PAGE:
Tuesday, August 3, 2010

Donald R. Irwin, BHS 1946

Donald R. Irwin, BHS 1946

Donald Irwin, 82, led California Office of Emergency Services
Published Thursday, Feb. 18, 2010, Sacramento Bee
Donald R. Irwin, a former head of the state Office of Emergency Services, died Feb. 8 of a stroke. He was 82.
Mr. Irwin spent more than a quarter-century at OES helping Californians recover from floods, fires, earthquakes and riots. He started in 1965 in the communications division, where a 24-hour, statewide system sent out air raid alerts during the Cold War era and provided a central hub for agencies responding to disasters.
He climbed the ranks to regional coordinator and chief deputy director before Gov. George Deukmejian appointed him director in 1990. He projected calm during emergencies to help keep employee morale high and fought budget cutters for resources to respond to communities in need of help, former colleagues said.
"No matter how tense the situation was, Don didn't get rattled," retired OES worker Jim Black said. "When people were in trouble and needed somebody to run to, Don was the guy everyone ran to."
A strong electronics background served Mr. Irwin in diverse jobs before he joined OES. He graduated from Don Martin Radio School in Los Angeles as a broadcast engineer and worked for the Kern County communications center and civil defense agency.

In 1955, he switched to radio as an evening program host at KPMC in Bakersfield. He was proud that the station's 50,000-watt signal reached Oregon, Washington state and Canada.
"He had a sweater that a Canadian listener knitted and sent to him," said his son, Michael.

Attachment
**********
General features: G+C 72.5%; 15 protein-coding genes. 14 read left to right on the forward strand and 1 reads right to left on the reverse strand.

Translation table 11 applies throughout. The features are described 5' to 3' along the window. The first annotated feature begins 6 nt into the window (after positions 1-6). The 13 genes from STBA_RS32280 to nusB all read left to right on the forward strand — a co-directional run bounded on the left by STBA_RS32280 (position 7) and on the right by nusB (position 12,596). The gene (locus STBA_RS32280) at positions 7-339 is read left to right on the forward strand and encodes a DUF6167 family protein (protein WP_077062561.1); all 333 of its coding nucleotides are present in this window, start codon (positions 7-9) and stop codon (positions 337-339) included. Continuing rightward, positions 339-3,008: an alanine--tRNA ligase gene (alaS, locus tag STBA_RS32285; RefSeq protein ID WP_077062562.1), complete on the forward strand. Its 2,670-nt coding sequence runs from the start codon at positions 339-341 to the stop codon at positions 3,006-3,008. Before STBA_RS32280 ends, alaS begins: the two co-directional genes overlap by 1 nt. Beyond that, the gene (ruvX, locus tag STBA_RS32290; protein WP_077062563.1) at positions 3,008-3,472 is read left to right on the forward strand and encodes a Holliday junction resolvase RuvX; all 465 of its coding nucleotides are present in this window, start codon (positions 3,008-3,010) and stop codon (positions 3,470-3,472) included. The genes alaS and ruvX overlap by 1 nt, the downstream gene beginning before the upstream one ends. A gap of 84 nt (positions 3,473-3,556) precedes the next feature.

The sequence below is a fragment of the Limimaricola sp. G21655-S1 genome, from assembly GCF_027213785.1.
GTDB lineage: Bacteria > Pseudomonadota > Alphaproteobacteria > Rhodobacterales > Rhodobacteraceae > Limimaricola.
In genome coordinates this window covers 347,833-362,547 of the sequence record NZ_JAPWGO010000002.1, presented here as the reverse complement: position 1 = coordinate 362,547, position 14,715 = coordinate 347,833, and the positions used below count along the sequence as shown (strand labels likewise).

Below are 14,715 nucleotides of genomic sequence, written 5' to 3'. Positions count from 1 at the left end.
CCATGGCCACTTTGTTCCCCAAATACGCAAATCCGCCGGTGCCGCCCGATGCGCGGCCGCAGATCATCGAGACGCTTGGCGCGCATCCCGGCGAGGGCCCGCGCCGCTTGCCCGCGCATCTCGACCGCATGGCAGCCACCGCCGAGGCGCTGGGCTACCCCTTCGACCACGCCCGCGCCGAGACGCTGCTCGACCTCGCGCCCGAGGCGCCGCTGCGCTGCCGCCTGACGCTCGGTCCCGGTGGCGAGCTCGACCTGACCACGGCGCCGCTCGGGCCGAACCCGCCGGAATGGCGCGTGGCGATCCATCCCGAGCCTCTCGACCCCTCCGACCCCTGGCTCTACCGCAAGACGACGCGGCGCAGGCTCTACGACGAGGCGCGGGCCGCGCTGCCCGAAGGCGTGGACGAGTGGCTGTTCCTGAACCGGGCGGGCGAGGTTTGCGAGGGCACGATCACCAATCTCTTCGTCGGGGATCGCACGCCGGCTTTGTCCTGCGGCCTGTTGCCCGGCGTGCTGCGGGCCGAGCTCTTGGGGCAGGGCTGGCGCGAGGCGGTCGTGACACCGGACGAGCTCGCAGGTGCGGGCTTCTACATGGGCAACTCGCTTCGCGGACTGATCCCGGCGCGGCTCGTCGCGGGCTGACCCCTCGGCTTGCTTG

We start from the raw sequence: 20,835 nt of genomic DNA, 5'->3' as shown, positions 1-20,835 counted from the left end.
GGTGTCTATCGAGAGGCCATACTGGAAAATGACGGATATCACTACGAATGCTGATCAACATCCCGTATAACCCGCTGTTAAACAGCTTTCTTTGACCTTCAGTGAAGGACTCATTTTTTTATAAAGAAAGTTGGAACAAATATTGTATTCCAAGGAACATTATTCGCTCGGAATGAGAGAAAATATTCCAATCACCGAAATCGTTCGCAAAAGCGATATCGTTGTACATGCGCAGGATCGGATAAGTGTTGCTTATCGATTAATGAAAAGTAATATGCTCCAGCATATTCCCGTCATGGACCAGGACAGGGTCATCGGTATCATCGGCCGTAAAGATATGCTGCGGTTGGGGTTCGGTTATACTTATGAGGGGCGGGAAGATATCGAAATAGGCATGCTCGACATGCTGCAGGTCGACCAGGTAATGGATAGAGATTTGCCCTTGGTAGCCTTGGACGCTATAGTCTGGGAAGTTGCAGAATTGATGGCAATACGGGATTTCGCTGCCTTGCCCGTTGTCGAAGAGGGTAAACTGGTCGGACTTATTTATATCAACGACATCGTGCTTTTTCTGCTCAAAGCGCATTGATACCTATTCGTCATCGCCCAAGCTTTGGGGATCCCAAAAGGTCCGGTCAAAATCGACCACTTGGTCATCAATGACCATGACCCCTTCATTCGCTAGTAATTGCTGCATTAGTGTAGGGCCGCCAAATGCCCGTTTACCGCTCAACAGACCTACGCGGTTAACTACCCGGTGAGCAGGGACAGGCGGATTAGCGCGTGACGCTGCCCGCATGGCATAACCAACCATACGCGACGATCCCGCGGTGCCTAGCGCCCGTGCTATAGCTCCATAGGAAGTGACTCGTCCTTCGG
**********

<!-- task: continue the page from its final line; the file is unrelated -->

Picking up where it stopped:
He joined KHIQ in Sacramento in 1960 as radio stations began introducing automation. He worked for two years as an Aerojet testing engineer before losing his job in a layoff and joining OES.

Donald Robert Irwin was born in Los Angeles and reared in Burbank. He was the last of seven children born to Oklahoma farmers who had packed their family into two Model T Fords and moved to California in 1923.
He worked in the ground crew for American Airlines cargo service during high school and served in the Army Air Corps. He was married to the former Betty Louise Hocking, who died in 2009.
Mr. Irwin was active in the community as a past master of the Free and Accepted Masons of California and a member of Union Kit Carson Lodge No. 58 and Bicentennial Daylight Lodge No. 830. He enjoyed spending time with his wife at their Lake Tahoe cabin and traveling on cruises to Alaska and Hawaii.
But he was never unavailable during a disaster. "Even in his retirement years, he always carried a (police and fire) scanner with him," his son said.

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